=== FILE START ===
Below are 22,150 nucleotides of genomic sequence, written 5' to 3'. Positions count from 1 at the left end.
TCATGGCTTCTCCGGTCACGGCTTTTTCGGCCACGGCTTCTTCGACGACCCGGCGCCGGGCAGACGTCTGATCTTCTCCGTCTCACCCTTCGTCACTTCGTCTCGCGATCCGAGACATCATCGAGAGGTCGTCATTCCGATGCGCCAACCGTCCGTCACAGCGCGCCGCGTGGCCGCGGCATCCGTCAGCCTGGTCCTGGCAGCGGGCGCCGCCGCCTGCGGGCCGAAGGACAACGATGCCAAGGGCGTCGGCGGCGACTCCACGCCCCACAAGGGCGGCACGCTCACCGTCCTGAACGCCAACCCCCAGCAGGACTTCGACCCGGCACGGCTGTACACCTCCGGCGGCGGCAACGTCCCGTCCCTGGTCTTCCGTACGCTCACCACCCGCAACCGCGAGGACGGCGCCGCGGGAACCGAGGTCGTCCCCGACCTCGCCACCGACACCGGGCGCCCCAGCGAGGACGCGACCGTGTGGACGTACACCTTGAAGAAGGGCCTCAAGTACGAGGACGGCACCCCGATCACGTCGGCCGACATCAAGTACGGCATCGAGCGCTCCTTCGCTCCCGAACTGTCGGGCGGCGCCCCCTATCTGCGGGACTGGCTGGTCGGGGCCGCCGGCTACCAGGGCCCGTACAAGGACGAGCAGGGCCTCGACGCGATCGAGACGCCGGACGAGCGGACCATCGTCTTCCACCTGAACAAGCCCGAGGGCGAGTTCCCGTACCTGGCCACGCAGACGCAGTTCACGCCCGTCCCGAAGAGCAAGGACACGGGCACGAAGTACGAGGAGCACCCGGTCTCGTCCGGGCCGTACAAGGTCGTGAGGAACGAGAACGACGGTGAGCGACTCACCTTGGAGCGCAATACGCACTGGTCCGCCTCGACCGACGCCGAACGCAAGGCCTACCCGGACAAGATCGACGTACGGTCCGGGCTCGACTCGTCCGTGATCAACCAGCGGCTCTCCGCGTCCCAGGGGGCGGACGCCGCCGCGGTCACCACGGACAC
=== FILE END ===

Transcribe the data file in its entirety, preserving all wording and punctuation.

Below are 22,150 nucleotides of genomic sequence, written 5' to 3'. Positions count from 1 at the left end.
TCATGGCTTCTCCGGTCACGGCTTTTTCGGCCACGGCTTCTTCGACGACCCGGCGCCGGGCAGACGTCTGATCTTCTCCGTCTCACCCTTCGTCACTTCGTCTCGCGATCCGAGACATCATCGAGAGGTCGTCATTCCGATGCGCCAACCGTCCGTCACAGCGCGCCGCGTGGCCGCGGCATCCGTCAGCCTGGTCCTGGCAGCGGGCGCCGCCGCCTGCGGGCCGAAGGACAACGATGCCAAGGGCGTCGGCGGCGACTCCACGCCCCACAAGGGCGGCACGCTCACCGTCCTGAACGCCAACCCCCAGCAGGACTTCGACCCGGCACGGCTGTACACCTCCGGCGGCGGCAACGTCCCGTCCCTGGTCTTCCGTACGCTCACCACCCGCAACCGCGAGGACGGCGCCGCGGGAACCGAGGTCGTCCCCGACCTCGCCACCGACACCGGGCGCCCCAGCGAGGACGCGACCGTGTGGACGTACACCTTGAAGAAGGGCCTCAAGTACGAGGACGGCACCCCGATCACGTCGGCCGACATCAAGTACGGCATCGAGCGCTCCTTCGCTCCCGAACTGTCGGGCGGCGCCCCCTATCTGCGGGACTGGCTGGTCGGGGCCGCCGGCTACCAGGGCCCGTACAAGGACGAGCAGGGCCTCGACGCGATCGAGACGCCGGACGAGCGGACCATCGTCTTCCACCTGAACAAGCCCGAGGGCGAGTTCCCGTACCTGGCCACGCAGACGCAGTTCACGCCCGTCCCGAAGAGCAAGGACACGGGCACGAAGTACGAGGAGCACCCGGTCTCGTCCGGGCCGTACAAGGTCGTGAGGAACGAGAACGACGGTGAGCGACTCACCTTGGAGCGCAATACGCACTGGTCCGCCTCGACCGACGCCGAACGCAAGGCCTACCCGGACAAGATCGACGTACGGTCCGGGCTCGACTCGTCCGTGATCAACCAGCGGCTCTCCGCGTCCCAGGGGGCGGACGCCGCCGCGGTCACCACGGACAC